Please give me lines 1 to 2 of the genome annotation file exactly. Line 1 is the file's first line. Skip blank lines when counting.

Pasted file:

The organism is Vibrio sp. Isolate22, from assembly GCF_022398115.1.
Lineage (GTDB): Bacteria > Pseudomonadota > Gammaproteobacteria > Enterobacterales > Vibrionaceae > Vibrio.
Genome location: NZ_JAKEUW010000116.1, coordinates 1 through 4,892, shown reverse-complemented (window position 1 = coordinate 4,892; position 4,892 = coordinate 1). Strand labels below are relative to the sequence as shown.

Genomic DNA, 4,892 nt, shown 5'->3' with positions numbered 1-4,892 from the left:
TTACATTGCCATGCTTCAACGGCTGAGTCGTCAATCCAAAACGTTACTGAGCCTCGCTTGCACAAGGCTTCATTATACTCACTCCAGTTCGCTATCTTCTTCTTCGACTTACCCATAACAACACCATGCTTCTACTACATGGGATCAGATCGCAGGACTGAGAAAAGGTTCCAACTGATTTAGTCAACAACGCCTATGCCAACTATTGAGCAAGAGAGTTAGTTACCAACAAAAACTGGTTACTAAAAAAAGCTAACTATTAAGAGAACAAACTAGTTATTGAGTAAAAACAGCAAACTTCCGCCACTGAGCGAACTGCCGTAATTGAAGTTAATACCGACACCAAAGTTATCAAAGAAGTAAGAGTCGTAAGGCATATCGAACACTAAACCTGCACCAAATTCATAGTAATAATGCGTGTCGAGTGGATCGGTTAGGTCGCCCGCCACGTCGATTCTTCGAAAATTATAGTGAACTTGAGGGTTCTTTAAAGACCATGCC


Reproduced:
The organism is Vibrio sp. Isolate22, from assembly GCF_022398115.1.
Lineage (GTDB): Bacteria > Pseudomonadota > Gammaproteobacteria > Enterobacterales > Vibrionaceae > Vibrio.